At Hearing, Tester Calls for Parity Between VA and Community Care Standards

Chairman: “The bottom line is, veterans deserve to know how long they can expect to wait for health care in VA and in the private sector.”

During a Senate Veterans’ Affairs Committee hearing yesterday examining veterans’ access to timely health care at Department of Veterans Affairs (VA) facilities and in the community, Chairman Jon Tester called for transparency on community care wait times and a requirement the private sector meet the same timeliness and quality standards as VA.

“I want to make sure we are continuing to emphasize that veterans deserve top-notch care whether they are seen in VA or the private sector—and the Department is accountable for making sure that’s exactly what they receive,” Tester said in his opening statement. “Private sector providers who treat veterans in the community should have to meet the same wait time rules as VA. It makes no sense to develop access standards VA is required to meet and then give veterans the option for community care where they may wait longer than if they had stayed with VA.”

“The bottom line is, veterans deserve to know how long they can expect to wait for health care in VA and in the private sector,” Tester added.

The Committee heard from VA Secretary Denis McDonough, the Disabled American Veterans, the RAND Corporation, and a former senior advisor at VA under the Trump Administration. During the second panel, Tester questioned Dr. Carrie Farmer, the Co-Director of the Epstein Family Veterans Policy Research Institute and Senior Policy Researcher at the RAND Corporation, on VA’s ability to compare in-house and community care wait times.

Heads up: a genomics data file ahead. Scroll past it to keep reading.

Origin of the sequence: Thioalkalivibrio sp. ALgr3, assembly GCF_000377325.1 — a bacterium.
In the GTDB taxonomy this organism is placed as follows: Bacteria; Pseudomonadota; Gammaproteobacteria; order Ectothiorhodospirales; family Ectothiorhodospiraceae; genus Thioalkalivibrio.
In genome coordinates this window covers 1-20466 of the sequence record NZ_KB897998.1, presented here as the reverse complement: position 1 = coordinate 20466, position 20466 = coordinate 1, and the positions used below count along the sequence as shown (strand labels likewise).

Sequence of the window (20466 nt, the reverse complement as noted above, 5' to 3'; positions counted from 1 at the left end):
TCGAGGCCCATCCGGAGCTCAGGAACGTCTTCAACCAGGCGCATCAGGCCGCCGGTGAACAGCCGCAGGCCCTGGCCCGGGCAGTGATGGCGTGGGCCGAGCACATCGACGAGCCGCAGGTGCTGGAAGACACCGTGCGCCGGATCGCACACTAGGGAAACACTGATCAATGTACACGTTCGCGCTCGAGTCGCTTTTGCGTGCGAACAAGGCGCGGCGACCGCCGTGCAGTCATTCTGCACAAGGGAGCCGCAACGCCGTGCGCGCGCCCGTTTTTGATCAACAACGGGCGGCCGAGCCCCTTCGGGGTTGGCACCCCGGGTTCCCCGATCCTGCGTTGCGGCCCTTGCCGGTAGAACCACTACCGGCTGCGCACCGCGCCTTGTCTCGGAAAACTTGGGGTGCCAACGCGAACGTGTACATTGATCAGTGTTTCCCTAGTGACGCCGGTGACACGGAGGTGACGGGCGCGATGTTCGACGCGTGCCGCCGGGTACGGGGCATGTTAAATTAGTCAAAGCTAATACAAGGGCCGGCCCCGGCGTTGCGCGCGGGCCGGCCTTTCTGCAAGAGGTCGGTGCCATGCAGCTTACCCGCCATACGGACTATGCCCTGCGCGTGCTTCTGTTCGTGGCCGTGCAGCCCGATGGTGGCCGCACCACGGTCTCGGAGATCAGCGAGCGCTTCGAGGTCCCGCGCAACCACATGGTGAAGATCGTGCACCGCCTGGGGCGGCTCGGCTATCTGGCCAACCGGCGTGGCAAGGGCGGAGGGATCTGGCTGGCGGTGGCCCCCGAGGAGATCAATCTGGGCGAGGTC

“VA is the only medical system in the country that reports wait times—and it does so daily and at the facility level,” Tester continued. “Your comparison using the Merritt Hawkins survey data is the sort of information veterans should be presented with when making choices about where they need to get care. So what should VA keep in mind if it moves forward with comparing in-house and community care timeliness numbers so veterans would know?”

“First, there’s just no data on the timeliness of community care,” replied Dr. Farmer. “So I really encourage VA to identify how that might be possible to publicly report the data in the same way that the data is currently available for care delivered by VA facilities.”


Related Issues